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Kamloops mental health advocate on last leg of cross-country bike tour

Tour for trauma pedals on

It's been just over a year since Marlene Hibbs left Kamloops with nothing but her bike and a bag of clothing and food.

On May 24, 2019, the local resident began pedalling across the country while simultaneously advocating for better mental health supports for all Canadians. Hibbs was driven by personal experience, having struggled with an eating disorder for many years.

After hitting pause on the bike tour for a few months (she was injured and then COVID-19 hit), Hibbs is back on the road. She's aiming to reach the Cape Spear Lighthouse in Newfoundland, North America's most easterly point, in about seven weeks.

"I didn't know if I'd be able to finish," Hibbs says during a June 27 phone interview with Castanet, from Sorel-Tracy, QC. "But I thought it was very important to finish. Once things warmed up a bit and I noticed (COVID-19) regulations were relaxing, I knew I could do it."

Over the last year Hibbs has been collecting stories of trauma from people she's met along the way. She has 40 so far and intends to turn them into a book once she's back in the River City.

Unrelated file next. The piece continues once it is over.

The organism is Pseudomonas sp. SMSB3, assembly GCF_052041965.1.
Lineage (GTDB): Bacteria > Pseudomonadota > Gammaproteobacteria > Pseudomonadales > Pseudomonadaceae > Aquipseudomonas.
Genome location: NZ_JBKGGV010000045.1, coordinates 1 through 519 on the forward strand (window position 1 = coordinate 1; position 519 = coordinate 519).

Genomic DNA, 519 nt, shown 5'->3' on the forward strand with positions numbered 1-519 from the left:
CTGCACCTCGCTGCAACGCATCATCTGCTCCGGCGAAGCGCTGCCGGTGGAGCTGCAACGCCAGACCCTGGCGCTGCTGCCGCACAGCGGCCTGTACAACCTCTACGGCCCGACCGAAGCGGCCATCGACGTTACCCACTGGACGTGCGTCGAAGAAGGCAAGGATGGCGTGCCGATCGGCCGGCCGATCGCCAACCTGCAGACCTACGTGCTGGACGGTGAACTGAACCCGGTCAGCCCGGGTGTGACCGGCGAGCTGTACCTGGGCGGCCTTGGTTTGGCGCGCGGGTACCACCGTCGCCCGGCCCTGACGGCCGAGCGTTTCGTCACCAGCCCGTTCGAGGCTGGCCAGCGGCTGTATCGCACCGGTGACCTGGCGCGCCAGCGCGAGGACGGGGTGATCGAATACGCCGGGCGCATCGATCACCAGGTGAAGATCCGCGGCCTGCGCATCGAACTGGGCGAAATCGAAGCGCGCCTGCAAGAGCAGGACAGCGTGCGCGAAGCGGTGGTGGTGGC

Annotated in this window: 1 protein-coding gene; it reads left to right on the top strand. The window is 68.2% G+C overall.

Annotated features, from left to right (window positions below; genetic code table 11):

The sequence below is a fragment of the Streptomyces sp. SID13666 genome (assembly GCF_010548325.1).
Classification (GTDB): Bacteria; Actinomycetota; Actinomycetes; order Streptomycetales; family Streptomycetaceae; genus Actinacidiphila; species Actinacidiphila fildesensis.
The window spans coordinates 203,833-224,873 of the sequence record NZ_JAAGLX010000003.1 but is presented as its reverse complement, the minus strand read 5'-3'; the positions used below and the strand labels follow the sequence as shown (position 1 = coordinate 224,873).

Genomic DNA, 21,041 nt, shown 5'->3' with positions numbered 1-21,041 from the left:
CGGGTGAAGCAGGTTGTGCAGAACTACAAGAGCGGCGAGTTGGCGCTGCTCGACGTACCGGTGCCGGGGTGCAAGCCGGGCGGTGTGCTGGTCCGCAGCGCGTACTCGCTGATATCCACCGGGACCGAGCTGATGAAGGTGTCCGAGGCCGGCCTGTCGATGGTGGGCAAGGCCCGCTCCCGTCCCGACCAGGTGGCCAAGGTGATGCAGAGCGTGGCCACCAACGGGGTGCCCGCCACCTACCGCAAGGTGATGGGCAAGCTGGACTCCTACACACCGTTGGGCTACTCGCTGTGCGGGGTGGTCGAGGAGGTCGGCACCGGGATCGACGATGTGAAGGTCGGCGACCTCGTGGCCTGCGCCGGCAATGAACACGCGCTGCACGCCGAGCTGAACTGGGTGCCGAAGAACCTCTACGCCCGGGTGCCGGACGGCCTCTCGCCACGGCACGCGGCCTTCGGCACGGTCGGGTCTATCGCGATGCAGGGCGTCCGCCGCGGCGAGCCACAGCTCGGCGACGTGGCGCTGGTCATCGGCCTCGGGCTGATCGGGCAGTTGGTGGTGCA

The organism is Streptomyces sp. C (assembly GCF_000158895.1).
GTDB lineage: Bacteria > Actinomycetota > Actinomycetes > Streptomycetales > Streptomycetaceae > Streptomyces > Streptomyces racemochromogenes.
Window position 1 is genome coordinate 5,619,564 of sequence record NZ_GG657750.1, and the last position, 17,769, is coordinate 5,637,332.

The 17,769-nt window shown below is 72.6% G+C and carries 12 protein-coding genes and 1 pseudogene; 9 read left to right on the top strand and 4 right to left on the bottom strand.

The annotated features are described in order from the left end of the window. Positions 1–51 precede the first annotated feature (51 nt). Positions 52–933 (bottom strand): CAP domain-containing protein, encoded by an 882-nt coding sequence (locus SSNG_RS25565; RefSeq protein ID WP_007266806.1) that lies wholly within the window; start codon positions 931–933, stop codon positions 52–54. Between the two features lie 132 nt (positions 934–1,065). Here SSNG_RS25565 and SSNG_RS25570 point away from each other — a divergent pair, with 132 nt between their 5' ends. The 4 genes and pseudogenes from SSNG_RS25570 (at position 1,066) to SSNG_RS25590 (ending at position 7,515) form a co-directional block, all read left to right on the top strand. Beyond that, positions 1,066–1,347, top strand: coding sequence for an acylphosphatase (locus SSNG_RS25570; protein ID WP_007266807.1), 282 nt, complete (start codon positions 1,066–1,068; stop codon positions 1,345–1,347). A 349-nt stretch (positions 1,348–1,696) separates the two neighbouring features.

Her original plan was to take those stories and have a sit-down meeting with Prime Minister Justin Trudeau. Asked if that's still the case, Hibbs says "that's always a possibility."

Her journey would not be possible without the kindness of strangers, she says. Most recently, her bike was serviced by a shop in Sorel-Tracy free of charge. They also gave her new tires.

When she got a flat tire after leaving Montreal, a woman Hibbs had been talking to online came and got her.

"She came back from Montreal and collected me, and her aunt let me stay at her house. She was a really sweet lady. She packed me a lunch and gave me some sandwiches and a pair of socks. ... I'm blown away by the hospitality here."

Hibbs has long said she's doing the ride for her two children, who she talks to regularly.

"I miss them. This has been one of the hardest times of my life but one of the best times of my life," she says, adding she'll be home by year's end. (She'll be driving back to Kamloops.)

"I want to set a strong example for them and this is my way of doing it. I hope they will appreciate it. I hope they know it's important to stand up for what you believe in."

For more information about the bike ride, visit understandingtrauma.ca.



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